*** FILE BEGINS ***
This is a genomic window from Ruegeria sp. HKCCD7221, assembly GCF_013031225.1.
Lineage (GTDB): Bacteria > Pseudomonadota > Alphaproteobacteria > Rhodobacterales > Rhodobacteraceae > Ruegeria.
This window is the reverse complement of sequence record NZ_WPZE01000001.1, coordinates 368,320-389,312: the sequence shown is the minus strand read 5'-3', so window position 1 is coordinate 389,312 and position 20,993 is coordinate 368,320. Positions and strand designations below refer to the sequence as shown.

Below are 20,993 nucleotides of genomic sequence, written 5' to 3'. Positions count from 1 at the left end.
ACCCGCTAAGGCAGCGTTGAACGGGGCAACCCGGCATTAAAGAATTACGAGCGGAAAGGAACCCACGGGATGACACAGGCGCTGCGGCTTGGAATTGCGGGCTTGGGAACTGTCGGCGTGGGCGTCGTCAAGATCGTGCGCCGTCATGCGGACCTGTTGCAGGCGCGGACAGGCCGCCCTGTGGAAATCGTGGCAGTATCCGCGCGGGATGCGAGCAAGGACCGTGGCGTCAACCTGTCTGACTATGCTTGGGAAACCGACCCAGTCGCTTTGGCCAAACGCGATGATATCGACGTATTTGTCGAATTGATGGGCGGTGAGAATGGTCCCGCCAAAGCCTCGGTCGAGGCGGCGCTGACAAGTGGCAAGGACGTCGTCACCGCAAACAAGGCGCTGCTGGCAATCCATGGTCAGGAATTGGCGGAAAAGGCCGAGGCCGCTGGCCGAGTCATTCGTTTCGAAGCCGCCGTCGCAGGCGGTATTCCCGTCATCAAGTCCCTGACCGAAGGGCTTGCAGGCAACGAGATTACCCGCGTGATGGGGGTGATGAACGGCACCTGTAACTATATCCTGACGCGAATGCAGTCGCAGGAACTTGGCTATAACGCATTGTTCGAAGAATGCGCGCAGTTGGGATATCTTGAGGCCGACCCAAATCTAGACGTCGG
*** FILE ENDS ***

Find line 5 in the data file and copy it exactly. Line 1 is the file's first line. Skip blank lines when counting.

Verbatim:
ACCCGCTAAGGCAGCGTTGAACGGGGCAACCCGGCATTAAAGAATTACGAGCGGAAAGGAACCCACGGGATGACACAGGCGCTGCGGCTTGGAATTGCGGGCTTGGGAACTGTCGGCGTGGGCGTCGTCAAGATCGTGCGCCGTCATGCGGACCTGTTGCAGGCGCGGACAGGCCGCCCTGTGGAAATCGTGGCAGTATCCGCGCGGGATGCGAGCAAGGACCGTGGCGTCAACCTGTCTGACTATGCTTGGGAAACCGACCCAGTCGCTTTGGCCAAACGCGATGATATCGACGTATTTGTCGAATTGATGGGCGGTGAGAATGGTCCCGCCAAAGCCTCGGTCGAGGCGGCGCTGACAAGTGGCAAGGACGTCGTCACCGCAAACAAGGCGCTGCTGGCAATCCATGGTCAGGAATTGGCGGAAAAGGCCGAGGCCGCTGGCCGAGTCATTCGTTTCGAAGCCGCCGTCGCAGGCGGTATTCCCGTCATCAAGTCCCTGACCGAAGGGCTTGCAGGCAACGAGATTACCCGCGTGATGGGGGTGATGAACGGCACCTGTAACTATATCCTGACGCGAATGCAGTCGCAGGAACTTGGCTATAACGCATTGTTCGAAGAATGCGCGCAGTTGGGATATCTTGAGGCCGACCCAAATCTAGACGTCGG